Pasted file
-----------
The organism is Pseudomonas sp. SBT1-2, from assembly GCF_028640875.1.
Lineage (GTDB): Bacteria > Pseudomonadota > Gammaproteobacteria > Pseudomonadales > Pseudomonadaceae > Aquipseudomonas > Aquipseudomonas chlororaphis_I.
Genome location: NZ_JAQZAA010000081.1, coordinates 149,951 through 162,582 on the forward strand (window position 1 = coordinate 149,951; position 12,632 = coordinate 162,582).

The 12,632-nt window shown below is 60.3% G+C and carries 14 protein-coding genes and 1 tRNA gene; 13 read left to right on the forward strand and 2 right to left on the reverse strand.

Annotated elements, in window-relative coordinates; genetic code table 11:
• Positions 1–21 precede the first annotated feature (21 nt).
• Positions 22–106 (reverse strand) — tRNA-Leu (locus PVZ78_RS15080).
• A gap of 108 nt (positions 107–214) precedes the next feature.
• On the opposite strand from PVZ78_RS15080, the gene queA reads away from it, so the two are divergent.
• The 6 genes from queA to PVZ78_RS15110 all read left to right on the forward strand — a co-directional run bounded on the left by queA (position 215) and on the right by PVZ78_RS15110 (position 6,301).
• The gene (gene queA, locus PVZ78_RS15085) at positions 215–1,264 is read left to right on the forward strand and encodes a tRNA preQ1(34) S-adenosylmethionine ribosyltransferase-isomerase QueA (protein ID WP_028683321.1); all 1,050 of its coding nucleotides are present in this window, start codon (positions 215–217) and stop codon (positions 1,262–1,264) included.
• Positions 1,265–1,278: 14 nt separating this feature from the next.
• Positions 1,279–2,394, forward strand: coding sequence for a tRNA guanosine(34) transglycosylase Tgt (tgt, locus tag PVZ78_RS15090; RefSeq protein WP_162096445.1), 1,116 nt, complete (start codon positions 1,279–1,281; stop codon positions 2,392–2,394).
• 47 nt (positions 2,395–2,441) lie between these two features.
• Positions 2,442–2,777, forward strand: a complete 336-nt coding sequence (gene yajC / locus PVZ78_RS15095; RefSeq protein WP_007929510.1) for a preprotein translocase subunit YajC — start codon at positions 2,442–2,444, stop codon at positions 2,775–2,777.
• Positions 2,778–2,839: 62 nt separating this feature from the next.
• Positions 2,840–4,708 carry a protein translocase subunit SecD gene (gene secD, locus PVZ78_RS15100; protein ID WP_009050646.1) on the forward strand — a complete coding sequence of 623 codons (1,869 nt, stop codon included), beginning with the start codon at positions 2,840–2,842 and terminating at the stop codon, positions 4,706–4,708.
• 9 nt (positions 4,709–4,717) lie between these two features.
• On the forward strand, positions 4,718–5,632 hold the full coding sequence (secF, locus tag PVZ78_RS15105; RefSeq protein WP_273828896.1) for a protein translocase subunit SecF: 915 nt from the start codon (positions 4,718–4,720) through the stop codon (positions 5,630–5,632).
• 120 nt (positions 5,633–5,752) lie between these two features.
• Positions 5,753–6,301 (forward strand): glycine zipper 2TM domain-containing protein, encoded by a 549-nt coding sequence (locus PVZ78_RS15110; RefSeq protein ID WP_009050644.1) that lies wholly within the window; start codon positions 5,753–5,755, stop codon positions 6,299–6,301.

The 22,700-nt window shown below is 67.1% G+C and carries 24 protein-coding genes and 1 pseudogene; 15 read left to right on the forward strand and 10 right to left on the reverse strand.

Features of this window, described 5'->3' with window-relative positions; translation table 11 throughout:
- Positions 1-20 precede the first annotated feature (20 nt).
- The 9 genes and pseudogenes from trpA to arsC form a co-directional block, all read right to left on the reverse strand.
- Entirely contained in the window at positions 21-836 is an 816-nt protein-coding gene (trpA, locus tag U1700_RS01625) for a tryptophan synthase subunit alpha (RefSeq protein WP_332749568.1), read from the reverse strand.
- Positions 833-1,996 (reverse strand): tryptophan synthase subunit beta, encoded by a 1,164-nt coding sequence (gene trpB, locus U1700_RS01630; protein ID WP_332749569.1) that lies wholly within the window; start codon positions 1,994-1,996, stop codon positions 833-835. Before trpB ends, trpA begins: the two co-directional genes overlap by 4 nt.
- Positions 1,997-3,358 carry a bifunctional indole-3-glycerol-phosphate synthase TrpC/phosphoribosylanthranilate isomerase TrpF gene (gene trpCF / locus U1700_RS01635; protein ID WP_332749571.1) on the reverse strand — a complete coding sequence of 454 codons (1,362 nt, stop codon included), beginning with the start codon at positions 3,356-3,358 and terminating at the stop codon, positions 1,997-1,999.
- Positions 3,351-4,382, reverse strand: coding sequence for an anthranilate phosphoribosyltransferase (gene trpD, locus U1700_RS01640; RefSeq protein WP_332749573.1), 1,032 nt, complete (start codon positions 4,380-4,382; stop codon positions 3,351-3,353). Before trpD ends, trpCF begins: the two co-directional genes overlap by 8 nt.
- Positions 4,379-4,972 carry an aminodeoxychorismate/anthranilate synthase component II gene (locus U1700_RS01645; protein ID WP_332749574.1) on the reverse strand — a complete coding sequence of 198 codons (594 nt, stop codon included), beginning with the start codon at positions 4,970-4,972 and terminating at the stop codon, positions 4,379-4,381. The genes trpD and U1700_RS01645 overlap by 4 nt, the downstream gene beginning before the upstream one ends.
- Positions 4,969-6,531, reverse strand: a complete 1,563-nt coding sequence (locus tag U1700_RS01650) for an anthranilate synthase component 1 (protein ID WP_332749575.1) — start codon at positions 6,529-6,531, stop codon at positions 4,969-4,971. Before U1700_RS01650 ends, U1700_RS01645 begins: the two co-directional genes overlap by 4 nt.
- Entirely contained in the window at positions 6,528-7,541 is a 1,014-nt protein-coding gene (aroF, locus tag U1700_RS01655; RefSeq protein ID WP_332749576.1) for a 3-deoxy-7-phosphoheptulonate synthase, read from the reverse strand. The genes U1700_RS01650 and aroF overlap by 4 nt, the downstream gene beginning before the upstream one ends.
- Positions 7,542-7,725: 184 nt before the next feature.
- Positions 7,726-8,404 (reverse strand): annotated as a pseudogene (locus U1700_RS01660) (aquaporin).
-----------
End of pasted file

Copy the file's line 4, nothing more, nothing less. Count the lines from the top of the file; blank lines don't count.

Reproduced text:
The 12,632-nt window shown below is 60.3% G+C and carries 14 protein-coding genes and 1 tRNA gene; 13 read left to right on the forward strand and 2 right to left on the reverse strand.